A practical algorithm for reconstructing level1 phylogenetic networks
 IEEE/ACM Transactions on Computational Biology and Bioinformatics
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QUARTETS AND UNROOTED PHYLOGENETIC NETWORKS
, 2012
"... Accepted (Day Month Year) Phylogenetic networks were introduced to describe evolution in the presence of exchanges of genetic material between coexisting species or individuals. Split networks in particular were introduced as a special kind of abstract network to visualize conflicts between phylogen ..."
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Cited by 1 (0 self)
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Accepted (Day Month Year) Phylogenetic networks were introduced to describe evolution in the presence of exchanges of genetic material between coexisting species or individuals. Split networks in particular were introduced as a special kind of abstract network to visualize conflicts between phylogenetic trees which may correspond to such exchanges. More recently, methods were designed to reconstruct explicit phylogenetic networks (whose vertices can be interpreted as biological events) from triplet data. In this article, we link abstract and explicit networks through their combinatorial properties, by introducing the unrooted analogue of levelk networks. In particular, we give an equivalence theorem between circular split systems and unrooted level1 networks. We also show how to adapt to quartets some existing results on triplets, in order to reconstruct unrooted levelk phylogenetic networks. These results give an interesting perspective on the combinatorics of phylogenetic networks and also raise algorithmic and combinatorial questions.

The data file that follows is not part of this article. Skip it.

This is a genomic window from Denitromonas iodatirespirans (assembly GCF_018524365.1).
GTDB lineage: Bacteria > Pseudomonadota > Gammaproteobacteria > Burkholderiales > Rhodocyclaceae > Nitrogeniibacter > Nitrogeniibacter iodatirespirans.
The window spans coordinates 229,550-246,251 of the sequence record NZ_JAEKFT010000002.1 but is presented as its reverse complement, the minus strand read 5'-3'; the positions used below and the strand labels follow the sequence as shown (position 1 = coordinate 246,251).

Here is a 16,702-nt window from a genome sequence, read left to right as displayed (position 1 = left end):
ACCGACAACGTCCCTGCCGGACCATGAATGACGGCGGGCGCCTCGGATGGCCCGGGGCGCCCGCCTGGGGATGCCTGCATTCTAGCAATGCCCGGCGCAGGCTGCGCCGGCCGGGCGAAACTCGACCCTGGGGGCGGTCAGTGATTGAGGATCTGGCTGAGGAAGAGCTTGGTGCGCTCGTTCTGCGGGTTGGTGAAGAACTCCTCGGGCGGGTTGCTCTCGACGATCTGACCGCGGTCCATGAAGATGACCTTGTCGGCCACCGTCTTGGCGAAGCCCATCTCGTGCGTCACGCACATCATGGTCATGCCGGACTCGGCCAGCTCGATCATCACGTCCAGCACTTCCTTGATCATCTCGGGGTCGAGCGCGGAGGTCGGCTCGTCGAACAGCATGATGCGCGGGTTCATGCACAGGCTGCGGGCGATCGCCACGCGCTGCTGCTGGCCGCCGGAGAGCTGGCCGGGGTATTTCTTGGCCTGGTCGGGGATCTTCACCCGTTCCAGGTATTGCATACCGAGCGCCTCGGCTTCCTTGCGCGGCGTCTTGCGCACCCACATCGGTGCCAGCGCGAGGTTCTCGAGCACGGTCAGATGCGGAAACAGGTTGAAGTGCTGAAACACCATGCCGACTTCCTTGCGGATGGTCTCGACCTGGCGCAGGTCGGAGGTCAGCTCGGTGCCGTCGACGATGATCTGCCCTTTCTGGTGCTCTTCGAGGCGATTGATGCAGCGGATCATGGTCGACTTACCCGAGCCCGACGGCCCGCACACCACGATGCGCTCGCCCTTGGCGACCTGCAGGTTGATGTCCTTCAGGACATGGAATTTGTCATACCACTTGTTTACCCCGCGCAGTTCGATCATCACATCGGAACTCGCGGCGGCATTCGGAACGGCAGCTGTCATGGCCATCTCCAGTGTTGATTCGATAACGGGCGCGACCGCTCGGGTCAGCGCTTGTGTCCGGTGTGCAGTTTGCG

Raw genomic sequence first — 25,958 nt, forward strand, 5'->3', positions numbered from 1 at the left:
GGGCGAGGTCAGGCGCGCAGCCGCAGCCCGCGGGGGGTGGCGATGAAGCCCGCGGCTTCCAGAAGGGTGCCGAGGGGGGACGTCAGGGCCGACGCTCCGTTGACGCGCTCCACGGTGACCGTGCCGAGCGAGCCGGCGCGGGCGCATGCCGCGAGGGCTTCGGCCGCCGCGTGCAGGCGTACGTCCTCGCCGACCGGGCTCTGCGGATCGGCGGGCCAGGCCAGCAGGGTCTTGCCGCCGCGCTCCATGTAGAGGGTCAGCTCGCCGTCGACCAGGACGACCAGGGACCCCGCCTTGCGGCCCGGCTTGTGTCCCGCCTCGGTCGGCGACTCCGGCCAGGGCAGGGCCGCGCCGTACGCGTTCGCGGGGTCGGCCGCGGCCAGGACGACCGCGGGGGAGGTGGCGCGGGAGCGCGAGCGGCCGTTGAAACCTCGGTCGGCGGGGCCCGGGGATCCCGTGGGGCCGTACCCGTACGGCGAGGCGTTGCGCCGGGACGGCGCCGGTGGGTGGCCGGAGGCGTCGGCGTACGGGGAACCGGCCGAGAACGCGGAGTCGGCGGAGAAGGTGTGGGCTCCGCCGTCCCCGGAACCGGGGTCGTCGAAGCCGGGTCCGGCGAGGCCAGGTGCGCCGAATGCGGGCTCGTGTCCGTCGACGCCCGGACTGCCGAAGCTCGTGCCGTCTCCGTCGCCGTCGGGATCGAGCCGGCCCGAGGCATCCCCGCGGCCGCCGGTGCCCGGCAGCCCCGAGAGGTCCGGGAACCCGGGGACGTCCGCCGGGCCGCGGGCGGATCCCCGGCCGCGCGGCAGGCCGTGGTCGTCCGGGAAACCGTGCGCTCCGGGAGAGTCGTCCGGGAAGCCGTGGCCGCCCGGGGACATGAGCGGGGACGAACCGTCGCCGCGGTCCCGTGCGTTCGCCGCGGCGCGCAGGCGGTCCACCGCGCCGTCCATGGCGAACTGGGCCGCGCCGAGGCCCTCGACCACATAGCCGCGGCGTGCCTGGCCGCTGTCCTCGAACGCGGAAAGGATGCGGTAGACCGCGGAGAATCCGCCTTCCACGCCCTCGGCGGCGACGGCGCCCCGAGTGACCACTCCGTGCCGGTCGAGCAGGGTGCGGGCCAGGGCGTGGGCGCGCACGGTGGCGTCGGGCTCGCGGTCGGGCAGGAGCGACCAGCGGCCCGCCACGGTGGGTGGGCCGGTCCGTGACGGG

A practical algorithm for reconstructing . . .
, 2010
"... Recently much attention has been devoted to the construction of phylogenetic networks which generalize phylogenetic trees in order to accommodate complex evolutionary processes. Here we present an efficient, practical algorithm for reconstructing level1 phylogenetic networks a type of network slig ..."